might challenge this statement, but it is in the nature of dialectic
as method that science proceeds by successive approximation and as
highly predictive as the models become, they remain models and not the
reality they describe.

Herb Stahlke
Ball State University
(3) --------------------------------------------------------------66----
Date: Mon, 18 Nov 91 20:55 CST
From: "Robert J. O'Hara" <RJO@macc.wisc.edu>
Subject: Re: 5.0455 Rs: Methodology as Metaphor (3/67)

Regarding "method as metaphor", the tree metaphor in the historical sciences
(natural history, linguistics, stemmatics) is an old one, and predates even
Darwin. The tree was used as a model for "the natural system" - the abstract
notion of the order in living diversity - by systematists in the late 1700s,
and was very much a mainstream notion when it was given an evolutionary
interpretation somewhat later. The excellent volume edited by Hoenigswald
and Wiener, _Biological Metaphor and Cladistic Classification_ (U. Pennsylvania
Press, ca. 1988) was already recommended, and I second that recommendation;
it's a really excellent collection of papers. Interestingly, among pre-
evolutionary systematists (students of natural diversity), the tree was only
one of a number of models or metaphors in use: circles, maps, stars, and
chains were also used to represent the natural system. I have written a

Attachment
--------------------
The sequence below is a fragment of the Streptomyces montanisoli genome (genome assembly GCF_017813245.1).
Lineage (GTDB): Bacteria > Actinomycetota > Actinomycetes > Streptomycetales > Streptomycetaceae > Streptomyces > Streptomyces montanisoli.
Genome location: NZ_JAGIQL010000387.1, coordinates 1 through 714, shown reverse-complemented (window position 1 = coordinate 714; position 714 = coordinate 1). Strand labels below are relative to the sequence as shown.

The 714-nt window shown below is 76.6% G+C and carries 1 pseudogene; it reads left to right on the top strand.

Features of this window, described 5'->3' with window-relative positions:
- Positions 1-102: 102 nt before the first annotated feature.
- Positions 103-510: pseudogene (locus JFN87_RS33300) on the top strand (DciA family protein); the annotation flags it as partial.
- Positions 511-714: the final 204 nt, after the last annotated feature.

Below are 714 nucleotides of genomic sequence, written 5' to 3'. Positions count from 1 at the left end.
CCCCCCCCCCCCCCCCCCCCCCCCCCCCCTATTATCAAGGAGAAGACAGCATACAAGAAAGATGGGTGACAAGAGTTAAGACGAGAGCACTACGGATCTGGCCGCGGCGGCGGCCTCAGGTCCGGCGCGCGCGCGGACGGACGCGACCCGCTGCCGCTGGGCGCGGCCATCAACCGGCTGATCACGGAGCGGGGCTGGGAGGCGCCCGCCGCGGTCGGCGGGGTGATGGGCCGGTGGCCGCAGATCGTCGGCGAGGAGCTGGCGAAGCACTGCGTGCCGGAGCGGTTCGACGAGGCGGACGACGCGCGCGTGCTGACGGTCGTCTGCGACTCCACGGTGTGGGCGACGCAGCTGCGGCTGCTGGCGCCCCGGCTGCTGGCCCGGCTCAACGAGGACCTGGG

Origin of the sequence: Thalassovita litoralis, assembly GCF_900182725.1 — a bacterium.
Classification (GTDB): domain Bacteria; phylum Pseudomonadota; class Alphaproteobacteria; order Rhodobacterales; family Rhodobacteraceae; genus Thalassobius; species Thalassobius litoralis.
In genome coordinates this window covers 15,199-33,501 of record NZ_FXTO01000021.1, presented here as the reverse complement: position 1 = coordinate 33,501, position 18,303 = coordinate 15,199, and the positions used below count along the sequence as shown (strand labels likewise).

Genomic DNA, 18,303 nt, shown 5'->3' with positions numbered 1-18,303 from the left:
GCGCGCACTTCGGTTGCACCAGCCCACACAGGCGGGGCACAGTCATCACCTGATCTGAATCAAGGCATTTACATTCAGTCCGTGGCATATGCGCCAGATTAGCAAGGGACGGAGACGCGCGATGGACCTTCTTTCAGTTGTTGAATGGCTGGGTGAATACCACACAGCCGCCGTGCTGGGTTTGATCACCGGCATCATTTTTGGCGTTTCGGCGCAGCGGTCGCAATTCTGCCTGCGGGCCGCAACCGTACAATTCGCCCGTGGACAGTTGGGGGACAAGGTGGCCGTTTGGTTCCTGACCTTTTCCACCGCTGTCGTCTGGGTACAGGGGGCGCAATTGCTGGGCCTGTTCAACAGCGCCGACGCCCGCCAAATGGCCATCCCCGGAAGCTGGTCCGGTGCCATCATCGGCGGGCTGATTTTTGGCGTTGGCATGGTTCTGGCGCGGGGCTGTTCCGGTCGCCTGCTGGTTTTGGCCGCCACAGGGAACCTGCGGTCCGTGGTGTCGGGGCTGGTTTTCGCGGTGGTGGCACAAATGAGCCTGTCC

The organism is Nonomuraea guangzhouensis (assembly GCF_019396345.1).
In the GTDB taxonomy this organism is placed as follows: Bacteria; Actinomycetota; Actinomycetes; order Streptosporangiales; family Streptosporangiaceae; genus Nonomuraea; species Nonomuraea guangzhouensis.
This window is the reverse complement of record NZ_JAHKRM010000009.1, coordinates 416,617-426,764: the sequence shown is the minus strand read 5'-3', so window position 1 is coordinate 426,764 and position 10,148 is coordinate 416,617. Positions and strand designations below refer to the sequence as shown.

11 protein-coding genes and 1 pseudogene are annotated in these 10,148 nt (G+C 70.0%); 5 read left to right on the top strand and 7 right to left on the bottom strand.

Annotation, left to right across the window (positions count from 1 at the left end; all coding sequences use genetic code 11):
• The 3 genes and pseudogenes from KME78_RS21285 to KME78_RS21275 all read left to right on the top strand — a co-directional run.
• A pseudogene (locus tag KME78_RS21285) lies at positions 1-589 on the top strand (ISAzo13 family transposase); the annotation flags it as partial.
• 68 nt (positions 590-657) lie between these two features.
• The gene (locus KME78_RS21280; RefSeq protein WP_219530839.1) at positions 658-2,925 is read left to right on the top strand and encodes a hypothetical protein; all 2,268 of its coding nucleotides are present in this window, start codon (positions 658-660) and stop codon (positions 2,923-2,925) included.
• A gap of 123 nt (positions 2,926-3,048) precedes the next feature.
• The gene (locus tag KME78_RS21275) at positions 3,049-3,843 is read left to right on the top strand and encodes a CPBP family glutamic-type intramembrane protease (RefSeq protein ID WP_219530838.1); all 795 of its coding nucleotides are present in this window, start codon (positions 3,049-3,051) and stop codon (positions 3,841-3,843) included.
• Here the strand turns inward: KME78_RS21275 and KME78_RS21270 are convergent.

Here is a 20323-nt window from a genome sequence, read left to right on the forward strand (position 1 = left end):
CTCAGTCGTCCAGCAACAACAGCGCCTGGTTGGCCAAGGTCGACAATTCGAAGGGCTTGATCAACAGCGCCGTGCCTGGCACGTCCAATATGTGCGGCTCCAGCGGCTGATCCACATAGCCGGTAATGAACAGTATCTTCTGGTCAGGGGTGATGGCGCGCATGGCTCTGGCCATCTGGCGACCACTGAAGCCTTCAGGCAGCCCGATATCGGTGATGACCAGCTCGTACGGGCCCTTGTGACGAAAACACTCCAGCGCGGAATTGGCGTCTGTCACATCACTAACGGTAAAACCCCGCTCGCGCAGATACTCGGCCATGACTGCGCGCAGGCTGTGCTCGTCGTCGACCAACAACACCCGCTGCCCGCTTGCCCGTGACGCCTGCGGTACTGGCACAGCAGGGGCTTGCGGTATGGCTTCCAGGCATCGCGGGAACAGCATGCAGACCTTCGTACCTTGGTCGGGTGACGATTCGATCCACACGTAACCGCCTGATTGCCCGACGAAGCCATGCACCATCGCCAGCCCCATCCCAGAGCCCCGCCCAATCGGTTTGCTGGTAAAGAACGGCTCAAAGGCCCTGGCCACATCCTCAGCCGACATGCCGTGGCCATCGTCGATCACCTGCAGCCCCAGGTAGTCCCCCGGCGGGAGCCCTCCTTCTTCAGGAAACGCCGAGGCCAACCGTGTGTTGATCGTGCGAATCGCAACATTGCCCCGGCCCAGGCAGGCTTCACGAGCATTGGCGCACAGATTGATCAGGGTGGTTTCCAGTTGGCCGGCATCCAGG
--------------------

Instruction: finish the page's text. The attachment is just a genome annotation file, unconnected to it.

couple of papers on such diagrams myself, and would be happy to supply
reprints to anyone who is interested.

Beyond the question of particular visual metaphors, one of the strongest
comparisons one finds in the development of the historical sciences is the
comparison of those sciences (particularly geology) with human history itself.
Buffon in the 1700's says: "Just as in civil history one refers to titles,
looks for medals, or deciphers ancient inscriptions, in order to work out
the epochs of human revolutions and establish the dates of intellectual
events, so also in natural history is it necessary to rummage through the
archives of the world." de Luc in 1794 refers to geological strata, "where
it is as easy to read the history of the Sea, as it is to read the history of
Man in the archives of any nation." The greatest of the historical geologists,
Charles Lyell, declares in 1830: "As we explore this magnificent field of
inquiry [geology], the sentiment of a great historian of our time may
continually be present to our minds, that 'he who calls what is vanished
back again into being, enjoys a bliss like that of creating.'" Hensleigh
Wedgwood, author of _A Dictonary of English Etymology_ wrote to Darwin in
1857: "I have often thought that there is much resemblance between language
& geology in another way. We all consider English a very mixed language
because we can trace the elements into Latin, German, &c. but I see much the